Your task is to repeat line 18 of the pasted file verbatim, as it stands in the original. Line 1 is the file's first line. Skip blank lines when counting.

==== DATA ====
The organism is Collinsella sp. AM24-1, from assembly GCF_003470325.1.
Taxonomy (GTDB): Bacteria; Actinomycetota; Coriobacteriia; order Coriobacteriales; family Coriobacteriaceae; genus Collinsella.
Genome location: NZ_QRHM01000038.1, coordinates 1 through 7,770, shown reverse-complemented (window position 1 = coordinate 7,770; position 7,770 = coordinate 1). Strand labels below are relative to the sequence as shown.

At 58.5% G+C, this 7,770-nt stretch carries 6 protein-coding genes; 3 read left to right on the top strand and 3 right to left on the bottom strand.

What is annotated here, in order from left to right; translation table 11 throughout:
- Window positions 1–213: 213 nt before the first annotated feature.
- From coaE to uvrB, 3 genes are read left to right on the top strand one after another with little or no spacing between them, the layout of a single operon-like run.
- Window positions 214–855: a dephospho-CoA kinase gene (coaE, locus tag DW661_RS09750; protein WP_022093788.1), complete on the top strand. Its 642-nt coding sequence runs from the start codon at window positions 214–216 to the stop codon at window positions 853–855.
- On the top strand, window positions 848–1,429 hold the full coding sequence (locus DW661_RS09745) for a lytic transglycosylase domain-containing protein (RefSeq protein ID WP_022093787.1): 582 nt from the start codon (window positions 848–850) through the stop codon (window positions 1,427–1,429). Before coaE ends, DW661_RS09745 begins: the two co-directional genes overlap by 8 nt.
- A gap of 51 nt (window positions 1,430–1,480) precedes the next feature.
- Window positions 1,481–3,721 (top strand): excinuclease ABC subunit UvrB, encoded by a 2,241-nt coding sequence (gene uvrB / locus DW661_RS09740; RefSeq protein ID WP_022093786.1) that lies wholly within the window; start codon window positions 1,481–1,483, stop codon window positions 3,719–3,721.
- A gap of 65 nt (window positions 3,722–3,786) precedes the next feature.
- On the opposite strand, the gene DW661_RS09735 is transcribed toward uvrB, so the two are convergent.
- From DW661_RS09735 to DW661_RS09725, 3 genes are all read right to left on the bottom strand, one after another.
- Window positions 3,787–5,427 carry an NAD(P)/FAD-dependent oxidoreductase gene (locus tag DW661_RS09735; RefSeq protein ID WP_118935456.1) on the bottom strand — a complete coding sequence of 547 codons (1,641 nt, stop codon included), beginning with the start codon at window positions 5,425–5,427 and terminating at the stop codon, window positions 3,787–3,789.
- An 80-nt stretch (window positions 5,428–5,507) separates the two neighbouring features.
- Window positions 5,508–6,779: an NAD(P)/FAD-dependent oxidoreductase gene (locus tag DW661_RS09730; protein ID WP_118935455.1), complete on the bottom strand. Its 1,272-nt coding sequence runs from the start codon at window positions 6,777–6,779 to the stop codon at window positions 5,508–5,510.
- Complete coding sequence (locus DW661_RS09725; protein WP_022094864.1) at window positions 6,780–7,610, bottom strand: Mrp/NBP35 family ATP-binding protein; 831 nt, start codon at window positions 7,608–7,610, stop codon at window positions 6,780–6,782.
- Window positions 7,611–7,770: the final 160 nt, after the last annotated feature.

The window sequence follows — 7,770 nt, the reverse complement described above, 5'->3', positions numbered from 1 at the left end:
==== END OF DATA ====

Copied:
- Complete coding sequence (locus DW661_RS09725; protein WP_022094864.1) at window positions 6,780–7,610, bottom strand: Mrp/NBP35 family ATP-binding protein; 831 nt, start codon at window positions 7,608–7,610, stop codon at window positions 6,780–6,782.